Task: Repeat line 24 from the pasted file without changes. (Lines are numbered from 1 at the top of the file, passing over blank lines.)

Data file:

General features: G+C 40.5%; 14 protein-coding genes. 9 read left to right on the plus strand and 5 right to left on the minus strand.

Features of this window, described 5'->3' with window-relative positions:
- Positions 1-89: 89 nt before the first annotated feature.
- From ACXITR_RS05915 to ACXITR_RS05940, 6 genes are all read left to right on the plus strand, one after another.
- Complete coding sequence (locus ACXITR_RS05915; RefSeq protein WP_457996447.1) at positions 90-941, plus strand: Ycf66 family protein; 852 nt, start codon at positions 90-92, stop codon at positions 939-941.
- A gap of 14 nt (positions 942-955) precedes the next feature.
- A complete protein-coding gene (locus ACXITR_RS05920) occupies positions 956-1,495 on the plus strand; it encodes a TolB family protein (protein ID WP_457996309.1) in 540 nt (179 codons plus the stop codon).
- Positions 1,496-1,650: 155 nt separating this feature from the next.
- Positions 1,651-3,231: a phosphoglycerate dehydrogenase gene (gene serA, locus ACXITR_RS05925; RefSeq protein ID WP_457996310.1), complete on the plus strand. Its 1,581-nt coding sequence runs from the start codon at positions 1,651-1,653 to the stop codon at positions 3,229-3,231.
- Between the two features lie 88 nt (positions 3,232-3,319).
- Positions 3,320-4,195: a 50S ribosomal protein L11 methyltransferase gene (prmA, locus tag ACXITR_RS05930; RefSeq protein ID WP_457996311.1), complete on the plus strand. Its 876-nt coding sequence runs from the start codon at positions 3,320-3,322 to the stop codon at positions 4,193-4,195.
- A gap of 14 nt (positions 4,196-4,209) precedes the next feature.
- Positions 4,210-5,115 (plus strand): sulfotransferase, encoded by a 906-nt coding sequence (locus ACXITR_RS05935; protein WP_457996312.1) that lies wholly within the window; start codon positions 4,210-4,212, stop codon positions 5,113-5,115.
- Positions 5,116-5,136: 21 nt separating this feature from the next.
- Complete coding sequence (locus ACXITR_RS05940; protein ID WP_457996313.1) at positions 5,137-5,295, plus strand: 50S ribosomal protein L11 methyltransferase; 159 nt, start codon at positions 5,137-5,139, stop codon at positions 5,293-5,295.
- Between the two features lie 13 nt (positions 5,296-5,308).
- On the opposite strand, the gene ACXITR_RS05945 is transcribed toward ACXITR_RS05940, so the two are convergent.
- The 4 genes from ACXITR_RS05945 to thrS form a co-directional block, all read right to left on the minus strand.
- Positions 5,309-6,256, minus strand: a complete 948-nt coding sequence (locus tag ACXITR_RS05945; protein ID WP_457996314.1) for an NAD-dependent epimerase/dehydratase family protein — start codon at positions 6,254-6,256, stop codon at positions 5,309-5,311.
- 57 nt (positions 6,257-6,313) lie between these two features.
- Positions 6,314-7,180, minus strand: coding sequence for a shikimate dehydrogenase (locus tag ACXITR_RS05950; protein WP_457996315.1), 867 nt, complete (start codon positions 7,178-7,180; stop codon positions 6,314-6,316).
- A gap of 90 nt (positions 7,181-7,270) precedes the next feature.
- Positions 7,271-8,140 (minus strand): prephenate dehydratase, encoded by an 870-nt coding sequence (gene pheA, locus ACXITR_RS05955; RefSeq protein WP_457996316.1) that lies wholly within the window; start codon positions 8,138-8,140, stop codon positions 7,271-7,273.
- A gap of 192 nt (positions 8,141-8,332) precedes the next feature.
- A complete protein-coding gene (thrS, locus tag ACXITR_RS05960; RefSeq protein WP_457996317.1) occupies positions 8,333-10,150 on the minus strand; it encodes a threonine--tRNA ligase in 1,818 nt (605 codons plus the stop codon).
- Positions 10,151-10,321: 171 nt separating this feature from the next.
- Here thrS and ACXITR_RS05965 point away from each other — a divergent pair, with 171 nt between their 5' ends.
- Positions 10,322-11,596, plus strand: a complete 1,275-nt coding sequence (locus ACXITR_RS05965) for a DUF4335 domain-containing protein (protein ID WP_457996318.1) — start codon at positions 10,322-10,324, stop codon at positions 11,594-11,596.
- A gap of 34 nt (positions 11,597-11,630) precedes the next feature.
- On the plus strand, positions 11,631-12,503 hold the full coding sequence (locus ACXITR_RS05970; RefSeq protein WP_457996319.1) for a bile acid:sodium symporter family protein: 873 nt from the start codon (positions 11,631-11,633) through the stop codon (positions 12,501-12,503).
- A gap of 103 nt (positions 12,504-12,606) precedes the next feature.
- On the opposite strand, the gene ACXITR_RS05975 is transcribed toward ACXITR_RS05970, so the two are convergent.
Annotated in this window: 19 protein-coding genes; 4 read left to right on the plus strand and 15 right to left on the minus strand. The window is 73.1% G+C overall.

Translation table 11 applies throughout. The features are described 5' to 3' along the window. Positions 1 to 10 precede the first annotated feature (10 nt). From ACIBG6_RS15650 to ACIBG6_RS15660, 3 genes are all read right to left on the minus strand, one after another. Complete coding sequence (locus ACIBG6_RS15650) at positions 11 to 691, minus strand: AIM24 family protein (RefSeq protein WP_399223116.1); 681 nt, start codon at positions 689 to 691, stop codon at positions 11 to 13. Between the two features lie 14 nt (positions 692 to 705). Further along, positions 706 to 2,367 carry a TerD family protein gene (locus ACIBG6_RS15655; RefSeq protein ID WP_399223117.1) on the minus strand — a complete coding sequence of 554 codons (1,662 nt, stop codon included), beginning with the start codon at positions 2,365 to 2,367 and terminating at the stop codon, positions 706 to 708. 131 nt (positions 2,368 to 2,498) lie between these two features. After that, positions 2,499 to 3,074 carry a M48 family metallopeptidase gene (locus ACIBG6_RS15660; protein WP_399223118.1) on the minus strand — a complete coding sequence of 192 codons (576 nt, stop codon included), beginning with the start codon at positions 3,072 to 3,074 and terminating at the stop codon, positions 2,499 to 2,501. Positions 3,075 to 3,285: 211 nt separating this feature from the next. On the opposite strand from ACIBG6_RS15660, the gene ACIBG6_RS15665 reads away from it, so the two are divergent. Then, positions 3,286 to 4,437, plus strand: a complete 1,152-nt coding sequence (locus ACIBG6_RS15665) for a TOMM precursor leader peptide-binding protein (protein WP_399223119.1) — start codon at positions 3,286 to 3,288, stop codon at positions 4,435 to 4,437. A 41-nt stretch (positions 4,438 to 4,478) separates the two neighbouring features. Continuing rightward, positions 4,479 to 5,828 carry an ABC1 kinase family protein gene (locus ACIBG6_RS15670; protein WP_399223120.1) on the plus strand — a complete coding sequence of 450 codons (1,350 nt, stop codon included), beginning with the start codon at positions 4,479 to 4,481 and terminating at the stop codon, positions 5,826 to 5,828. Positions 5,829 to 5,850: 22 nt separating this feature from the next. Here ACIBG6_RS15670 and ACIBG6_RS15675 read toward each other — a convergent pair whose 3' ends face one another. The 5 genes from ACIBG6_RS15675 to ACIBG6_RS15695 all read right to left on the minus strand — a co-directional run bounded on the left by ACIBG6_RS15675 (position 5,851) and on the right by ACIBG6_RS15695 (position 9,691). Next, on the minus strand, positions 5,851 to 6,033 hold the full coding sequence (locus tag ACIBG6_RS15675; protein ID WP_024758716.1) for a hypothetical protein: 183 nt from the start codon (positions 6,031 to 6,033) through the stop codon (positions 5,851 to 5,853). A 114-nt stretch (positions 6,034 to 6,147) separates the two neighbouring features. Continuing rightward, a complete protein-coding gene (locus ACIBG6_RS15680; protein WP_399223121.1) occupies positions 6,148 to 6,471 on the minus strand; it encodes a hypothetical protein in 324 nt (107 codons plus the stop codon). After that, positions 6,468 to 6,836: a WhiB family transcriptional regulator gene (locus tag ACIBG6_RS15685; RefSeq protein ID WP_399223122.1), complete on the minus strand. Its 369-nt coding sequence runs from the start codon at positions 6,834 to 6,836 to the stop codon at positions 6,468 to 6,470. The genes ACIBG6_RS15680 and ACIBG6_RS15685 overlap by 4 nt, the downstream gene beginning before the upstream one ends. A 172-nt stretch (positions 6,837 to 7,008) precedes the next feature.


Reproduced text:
- A gap of 192 nt (positions 8,141-8,332) precedes the next feature.